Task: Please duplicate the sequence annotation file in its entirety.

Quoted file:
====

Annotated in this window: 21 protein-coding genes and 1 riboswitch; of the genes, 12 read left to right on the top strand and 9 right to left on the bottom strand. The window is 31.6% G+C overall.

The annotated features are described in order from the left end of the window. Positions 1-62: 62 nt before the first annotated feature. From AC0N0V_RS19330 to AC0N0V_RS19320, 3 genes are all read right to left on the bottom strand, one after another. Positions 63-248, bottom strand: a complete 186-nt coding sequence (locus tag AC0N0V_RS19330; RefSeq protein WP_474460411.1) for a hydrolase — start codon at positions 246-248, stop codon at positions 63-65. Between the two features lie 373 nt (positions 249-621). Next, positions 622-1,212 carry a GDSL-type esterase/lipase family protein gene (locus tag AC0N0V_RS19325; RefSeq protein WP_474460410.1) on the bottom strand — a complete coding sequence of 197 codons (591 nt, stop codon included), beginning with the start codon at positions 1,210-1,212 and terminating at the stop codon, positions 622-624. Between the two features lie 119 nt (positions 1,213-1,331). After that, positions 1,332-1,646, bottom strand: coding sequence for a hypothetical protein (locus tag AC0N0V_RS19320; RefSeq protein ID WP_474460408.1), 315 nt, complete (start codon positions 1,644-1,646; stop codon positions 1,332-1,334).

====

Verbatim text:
Annotated in this window: 21 protein-coding genes and 1 riboswitch; of the genes, 12 read left to right on the top strand and 9 right to left on the bottom strand. The window is 31.6% G+C overall.

The annotated features are described in order from the left end of the window. Positions 1-62: 62 nt before the first annotated feature. From AC0N0V_RS19330 to AC0N0V_RS19320, 3 genes are all read right to left on the bottom strand, one after another. Positions 63-248, bottom strand: a complete 186-nt coding sequence (locus tag AC0N0V_RS19330; RefSeq protein WP_474460411.1) for a hydrolase — start codon at positions 246-248, stop codon at positions 63-65. Between the two features lie 373 nt (positions 249-621). Next, positions 622-1,212 carry a GDSL-type esterase/lipase family protein gene (locus tag AC0N0V_RS19325; RefSeq protein WP_474460410.1) on the bottom strand — a complete coding sequence of 197 codons (591 nt, stop codon included), beginning with the start codon at positions 1,210-1,212 and terminating at the stop codon, positions 622-624. Between the two features lie 119 nt (positions 1,213-1,331). After that, positions 1,332-1,646, bottom strand: coding sequence for a hypothetical protein (locus tag AC0N0V_RS19320; RefSeq protein ID WP_474460408.1), 315 nt, complete (start codon positions 1,644-1,646; stop codon positions 1,332-1,334).